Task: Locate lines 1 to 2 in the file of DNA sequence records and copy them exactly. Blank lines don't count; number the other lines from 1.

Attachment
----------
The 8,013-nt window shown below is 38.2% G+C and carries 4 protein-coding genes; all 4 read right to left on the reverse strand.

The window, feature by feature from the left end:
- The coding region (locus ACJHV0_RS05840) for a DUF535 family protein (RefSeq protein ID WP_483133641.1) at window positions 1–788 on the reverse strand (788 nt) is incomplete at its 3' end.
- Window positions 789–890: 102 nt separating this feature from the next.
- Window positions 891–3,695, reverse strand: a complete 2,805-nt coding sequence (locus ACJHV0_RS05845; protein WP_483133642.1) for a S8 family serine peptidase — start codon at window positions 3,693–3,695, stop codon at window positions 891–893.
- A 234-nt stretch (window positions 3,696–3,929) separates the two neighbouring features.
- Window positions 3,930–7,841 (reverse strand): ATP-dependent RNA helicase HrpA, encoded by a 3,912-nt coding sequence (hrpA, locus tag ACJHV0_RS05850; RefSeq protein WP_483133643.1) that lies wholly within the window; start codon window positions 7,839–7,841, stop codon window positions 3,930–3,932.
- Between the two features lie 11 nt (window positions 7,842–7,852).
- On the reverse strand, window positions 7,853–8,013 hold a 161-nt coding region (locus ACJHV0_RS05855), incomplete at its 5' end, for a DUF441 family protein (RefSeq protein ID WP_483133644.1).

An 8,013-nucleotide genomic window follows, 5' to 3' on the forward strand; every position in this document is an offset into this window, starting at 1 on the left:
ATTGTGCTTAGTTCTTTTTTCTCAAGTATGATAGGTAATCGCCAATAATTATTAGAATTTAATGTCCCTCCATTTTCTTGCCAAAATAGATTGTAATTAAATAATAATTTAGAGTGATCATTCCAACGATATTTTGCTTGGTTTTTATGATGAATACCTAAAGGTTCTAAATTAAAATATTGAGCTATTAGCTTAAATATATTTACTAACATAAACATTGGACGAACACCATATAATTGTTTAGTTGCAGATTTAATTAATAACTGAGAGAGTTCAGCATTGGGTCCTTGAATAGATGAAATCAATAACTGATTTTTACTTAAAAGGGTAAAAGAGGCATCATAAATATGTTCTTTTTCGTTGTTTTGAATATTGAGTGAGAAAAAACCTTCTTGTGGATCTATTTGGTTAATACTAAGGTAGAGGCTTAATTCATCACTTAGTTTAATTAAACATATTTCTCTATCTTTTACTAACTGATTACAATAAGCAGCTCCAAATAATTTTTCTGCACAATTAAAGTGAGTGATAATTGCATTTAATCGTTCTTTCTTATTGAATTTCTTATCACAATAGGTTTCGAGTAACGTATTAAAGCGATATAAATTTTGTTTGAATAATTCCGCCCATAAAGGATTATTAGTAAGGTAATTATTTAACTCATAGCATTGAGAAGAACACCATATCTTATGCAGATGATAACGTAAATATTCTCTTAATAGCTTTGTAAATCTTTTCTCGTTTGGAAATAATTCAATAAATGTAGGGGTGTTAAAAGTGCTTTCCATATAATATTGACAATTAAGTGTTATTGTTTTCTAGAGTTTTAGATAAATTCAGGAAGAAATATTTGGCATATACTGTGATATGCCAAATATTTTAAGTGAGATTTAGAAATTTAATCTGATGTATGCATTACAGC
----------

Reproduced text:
The 8,013-nt window shown below is 38.2% G+C and carries 4 protein-coding genes; all 4 read right to left on the reverse strand.

The window, feature by feature from the left end: